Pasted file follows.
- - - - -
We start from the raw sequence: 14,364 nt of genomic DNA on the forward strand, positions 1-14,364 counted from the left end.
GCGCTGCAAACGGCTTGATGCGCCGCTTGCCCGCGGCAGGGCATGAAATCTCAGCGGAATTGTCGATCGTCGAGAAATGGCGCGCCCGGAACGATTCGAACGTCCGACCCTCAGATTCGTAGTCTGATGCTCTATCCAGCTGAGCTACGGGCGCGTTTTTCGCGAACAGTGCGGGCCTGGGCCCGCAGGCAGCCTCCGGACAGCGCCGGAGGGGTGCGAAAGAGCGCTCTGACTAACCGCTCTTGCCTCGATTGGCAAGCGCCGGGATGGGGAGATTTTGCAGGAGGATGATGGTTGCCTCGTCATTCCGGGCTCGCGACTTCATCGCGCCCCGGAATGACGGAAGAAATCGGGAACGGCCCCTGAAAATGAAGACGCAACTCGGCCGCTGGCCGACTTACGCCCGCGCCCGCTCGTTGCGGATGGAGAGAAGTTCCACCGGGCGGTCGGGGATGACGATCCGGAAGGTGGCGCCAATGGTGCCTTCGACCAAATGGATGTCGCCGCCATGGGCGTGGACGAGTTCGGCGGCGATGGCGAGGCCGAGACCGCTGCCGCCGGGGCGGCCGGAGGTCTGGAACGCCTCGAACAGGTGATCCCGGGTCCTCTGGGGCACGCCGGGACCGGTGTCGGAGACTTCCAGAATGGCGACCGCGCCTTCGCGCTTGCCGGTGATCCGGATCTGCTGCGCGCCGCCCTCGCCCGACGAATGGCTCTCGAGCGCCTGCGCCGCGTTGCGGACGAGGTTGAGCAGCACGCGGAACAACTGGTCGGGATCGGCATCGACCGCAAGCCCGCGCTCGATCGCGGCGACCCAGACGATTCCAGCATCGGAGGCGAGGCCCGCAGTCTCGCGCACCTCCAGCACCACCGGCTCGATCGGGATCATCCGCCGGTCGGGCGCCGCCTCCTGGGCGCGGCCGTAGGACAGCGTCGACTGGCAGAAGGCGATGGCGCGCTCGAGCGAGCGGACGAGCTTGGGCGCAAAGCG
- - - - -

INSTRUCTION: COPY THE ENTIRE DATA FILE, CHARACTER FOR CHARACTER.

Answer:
We start from the raw sequence: 14,364 nt of genomic DNA on the forward strand, positions 1-14,364 counted from the left end.
GCGCTGCAAACGGCTTGATGCGCCGCTTGCCCGCGGCAGGGCATGAAATCTCAGCGGAATTGTCGATCGTCGAGAAATGGCGCGCCCGGAACGATTCGAACGTCCGACCCTCAGATTCGTAGTCTGATGCTCTATCCAGCTGAGCTACGGGCGCGTTTTTCGCGAACAGTGCGGGCCTGGGCCCGCAGGCAGCCTCCGGACAGCGCCGGAGGGGTGCGAAAGAGCGCTCTGACTAACCGCTCTTGCCTCGATTGGCAAGCGCCGGGATGGGGAGATTTTGCAGGAGGATGATGGTTGCCTCGTCATTCCGGGCTCGCGACTTCATCGCGCCCCGGAATGACGGAAGAAATCGGGAACGGCCCCTGAAAATGAAGACGCAACTCGGCCGCTGGCCGACTTACGCCCGCGCCCGCTCGTTGCGGATGGAGAGAAGTTCCACCGGGCGGTCGGGGATGACGATCCGGAAGGTGGCGCCAATGGTGCCTTCGACCAAATGGATGTCGCCGCCATGGGCGTGGACGAGTTCGGCGGCGATGGCGAGGCCGAGACCGCTGCCGCCGGGGCGGCCGGAGGTCTGGAACGCCTCGAACAGGTGATCCCGGGTCCTCTGGGGCACGCCGGGACCGGTGTCGGAGACTTCCAGAATGGCGACCGCGCCTTCGCGCTTGCCGGTGATCCGGATCTGCTGCGCGCCGCCCTCGCCCGACGAATGGCTCTCGAGCGCCTGCGCCGCGTTGCGGACGAGGTTGAGCAGCACGCGGAACAACTGGTCGGGATCGGCATCGACCGCAAGCCCGCGCTCGATCGCGGCGACCCAGACGATTCCAGCATCGGAGGCGAGGCCCGCAGTCTCGCGCACCTCCAGCACCACCGGCTCGATCGGGATCATCCGCCGGTCGGGCGCCGCCTCCTGGGCGCGGCCGTAGGACAGCGTCGACTGGCAGAAGGCGATGGCGCGCTCGAGCGAGCGGACGAGCTTGGGCGCAAAGCG